That was where Mr Fashola stepped in. He broke off from a pilgrimage to Mecca, flew home and then helped set up an Ebola Emergency Operations Centre, which spearheaded the mammoth task of monitoring all those potentially infected. A team of 2,000 officials were trained for the task, who ended up knocking on 26,000 doors. At one point the governor was being briefed up to ten times a day by disease control experts. He made a point of visiting the country's Ebola treatment centre, a way of communicating to the Nigerian public that they should not panic needlessly.
“Command and control is very important in fighting disease outbreaks, and he provided effective leadership,” said Dr Ike Anya, a London-based Nigerian public health expert. “He also said exactly the right things, urging for the need to keep calm. Regardless of whether you support his politics, he has been very effective as a governor and I would be happy to see him stand for leadership.”
Born into a prominent Muslim family but married to a Christian, Mr Fashola trained as a lawyer and went into politics after being appointed chief of staff by the previous Lagos governor, Asiwaju Tinubu, a powerful politician often described as Mr Fashola's “Godfather”. But while he has long enjoyed the backing of a political “Big Man”, is his role as a rare defender of Nigeria's “Little Men” that has won him most support.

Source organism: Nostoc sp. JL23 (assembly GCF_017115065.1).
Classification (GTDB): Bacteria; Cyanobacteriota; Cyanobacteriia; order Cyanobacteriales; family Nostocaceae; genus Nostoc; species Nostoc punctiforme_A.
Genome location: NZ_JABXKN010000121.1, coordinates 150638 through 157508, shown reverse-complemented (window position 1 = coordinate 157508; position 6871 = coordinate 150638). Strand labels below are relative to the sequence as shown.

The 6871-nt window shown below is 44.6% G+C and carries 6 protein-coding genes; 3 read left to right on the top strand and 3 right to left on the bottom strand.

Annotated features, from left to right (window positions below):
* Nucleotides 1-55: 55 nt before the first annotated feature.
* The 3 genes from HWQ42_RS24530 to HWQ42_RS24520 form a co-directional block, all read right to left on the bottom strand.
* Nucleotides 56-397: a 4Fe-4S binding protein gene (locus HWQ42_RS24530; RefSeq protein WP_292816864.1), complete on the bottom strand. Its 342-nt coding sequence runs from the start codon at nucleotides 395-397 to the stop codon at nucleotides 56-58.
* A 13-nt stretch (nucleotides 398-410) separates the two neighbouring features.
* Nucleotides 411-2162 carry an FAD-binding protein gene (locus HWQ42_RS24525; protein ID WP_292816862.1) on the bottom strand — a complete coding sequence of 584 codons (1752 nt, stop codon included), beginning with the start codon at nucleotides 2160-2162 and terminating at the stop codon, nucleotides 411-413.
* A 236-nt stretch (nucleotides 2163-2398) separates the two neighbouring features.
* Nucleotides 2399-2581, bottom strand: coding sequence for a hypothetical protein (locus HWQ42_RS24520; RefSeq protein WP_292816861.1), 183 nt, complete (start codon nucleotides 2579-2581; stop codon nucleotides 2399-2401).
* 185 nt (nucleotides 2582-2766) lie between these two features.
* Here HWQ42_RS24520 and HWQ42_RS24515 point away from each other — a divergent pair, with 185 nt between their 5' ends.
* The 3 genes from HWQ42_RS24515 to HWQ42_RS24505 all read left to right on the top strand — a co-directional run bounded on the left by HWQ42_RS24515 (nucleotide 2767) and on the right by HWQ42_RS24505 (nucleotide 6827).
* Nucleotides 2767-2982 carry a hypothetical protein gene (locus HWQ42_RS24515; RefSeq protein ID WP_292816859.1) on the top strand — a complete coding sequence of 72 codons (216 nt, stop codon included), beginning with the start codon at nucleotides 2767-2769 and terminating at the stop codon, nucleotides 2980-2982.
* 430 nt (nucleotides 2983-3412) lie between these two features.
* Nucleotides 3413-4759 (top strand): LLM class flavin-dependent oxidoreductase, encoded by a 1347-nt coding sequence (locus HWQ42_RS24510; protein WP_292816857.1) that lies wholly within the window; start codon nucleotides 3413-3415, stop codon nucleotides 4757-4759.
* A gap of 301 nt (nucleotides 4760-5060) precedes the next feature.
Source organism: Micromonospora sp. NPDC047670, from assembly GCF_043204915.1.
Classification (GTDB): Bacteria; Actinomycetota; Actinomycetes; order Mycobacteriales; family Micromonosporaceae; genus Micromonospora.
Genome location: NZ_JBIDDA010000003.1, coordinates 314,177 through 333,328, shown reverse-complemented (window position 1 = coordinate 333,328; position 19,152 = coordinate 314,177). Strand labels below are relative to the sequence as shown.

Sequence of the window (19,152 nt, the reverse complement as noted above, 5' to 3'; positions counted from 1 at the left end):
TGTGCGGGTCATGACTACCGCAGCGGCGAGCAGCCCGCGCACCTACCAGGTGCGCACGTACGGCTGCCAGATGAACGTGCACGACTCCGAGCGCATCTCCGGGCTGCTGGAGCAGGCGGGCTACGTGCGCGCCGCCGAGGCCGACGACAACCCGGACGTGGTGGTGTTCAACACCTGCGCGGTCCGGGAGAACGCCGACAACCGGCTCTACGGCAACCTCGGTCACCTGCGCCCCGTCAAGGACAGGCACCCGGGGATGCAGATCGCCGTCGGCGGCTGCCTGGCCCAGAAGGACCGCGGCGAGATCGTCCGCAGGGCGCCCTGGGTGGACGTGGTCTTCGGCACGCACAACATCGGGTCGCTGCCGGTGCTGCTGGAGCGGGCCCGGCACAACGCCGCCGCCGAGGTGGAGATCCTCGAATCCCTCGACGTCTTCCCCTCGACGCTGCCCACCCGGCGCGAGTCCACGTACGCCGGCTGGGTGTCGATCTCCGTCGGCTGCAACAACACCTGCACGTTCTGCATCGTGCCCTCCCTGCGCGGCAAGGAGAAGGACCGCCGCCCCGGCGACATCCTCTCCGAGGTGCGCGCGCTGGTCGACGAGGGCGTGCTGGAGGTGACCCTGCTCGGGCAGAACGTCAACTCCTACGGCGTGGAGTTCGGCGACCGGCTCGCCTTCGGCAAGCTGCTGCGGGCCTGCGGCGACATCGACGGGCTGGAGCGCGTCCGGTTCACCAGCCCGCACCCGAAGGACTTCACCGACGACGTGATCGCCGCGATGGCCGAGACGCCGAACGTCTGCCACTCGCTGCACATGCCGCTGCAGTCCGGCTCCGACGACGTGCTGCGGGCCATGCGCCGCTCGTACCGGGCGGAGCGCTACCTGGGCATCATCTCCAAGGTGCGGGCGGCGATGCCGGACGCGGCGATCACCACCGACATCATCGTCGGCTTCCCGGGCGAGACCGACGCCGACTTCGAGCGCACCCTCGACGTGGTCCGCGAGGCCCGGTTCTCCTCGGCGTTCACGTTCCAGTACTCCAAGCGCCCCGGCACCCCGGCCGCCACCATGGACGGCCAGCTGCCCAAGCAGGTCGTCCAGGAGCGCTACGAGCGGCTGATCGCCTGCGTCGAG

Once, while driving through Lagos in his convoy, he famously stopped an army colonel who was driving illegally in one of the governor's newly-built bus lanes, berating him in front of television cameras.
“The bus is for those who cannot afford to buy cars,” he said. “I want a zero tolerance of lawlesness, and those who don't want to comply can leave our state.”
It was one of the first times Nigerians had ever seen a civil servant confronting a member of the security forces, whose fondness for committing crime rather than fighting it has long contributed to Lagos's legendary reputation for lawlessness.
Armed robberies – sometimes by moonlighting police – used to be so common that few people ventured out after dark. Foreign businessmen would routinely travel with armed escorts, and the few willing to live there would stay mainly in a heavily-guarded diplomatic area called Victoria Island, a rough equivalent to Baghdad's Green Zone. Add to that the suffocating smog, widespread squalor and regular three-hour traffic jams, and it was no suprise that the city had a reputation as one of the worst places in the world to live.